PERU — The 1964 World’s Fair was an exhilarating milestone for Cheryl Woodard, a sophomore and trumpeter in the Peru High School Marching Band.
“I marched the opening day of the World’s Fair in New York City,” said the Lake Placid resident, now Cheryl Breen-Randall.
“It was my first time in New York City. It was very exciting to go to the city. We stayed in a hotel. We marched in the parade in front of President Lyndon B. Johnson only four or five months after Kennedy had been assassinated.”
Then Peru High School music teacher Lynn Wilke led the Indians on forays far and wide, musically and geographically, during his 33-year tenure at the school. His half-time shows were legendary; the one with live chickens, infamous.
At Peru, music and choral students performed more than 20 musicals and operettas under his direction. The first was Gilbert and Sullivan’s “The Mikado,” accompanied by pianist and faculty member Joann Coffey, who became Lynn's first wife.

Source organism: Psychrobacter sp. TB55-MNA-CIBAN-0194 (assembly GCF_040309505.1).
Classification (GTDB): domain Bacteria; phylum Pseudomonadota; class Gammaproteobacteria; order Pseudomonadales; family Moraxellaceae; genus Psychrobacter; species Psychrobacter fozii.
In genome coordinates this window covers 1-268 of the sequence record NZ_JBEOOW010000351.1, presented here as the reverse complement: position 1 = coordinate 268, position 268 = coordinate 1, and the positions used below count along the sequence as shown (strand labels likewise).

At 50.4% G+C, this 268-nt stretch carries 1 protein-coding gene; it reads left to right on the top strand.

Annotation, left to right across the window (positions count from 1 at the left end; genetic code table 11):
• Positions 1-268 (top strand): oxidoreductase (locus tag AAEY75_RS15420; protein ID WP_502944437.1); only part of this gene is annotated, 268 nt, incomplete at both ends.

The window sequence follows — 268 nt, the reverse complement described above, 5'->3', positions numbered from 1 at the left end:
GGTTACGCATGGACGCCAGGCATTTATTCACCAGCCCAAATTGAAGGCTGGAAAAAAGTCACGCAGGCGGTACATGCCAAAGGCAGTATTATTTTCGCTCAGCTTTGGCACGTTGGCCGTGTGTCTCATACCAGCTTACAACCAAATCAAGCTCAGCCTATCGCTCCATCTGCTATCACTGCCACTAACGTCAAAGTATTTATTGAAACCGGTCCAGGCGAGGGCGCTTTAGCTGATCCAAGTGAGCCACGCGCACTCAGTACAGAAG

INSPIRED BY FACEBOOK POSTS
To honor the Wilkes for their dedication and many contributions to the Peru community, former students like Cheryl, a trumpeter, pay homage to the Wilkes in “Mr. Wilke’s Opus” at 7 p.m. Saturday, April 12, in the school's auditorium.
“Being in band gives you an opportunity to get a taste of the arts ... Most kids don’t have that opportunity unless they have those kind of programs in school,” Cheryl said.
“Certainly, I wouldn’t have been exposed to those types of programs without that being offered in school. I learned to read music and sing and play an instrument. Those things stay with you a lifetime.”
The catalyst for the community concert was Cheryl’s Facebook page, “You know you're from Peru if ….”
There was much banter — 500 comments — about Lynn. One thing led to another until the idea of the community concert was born.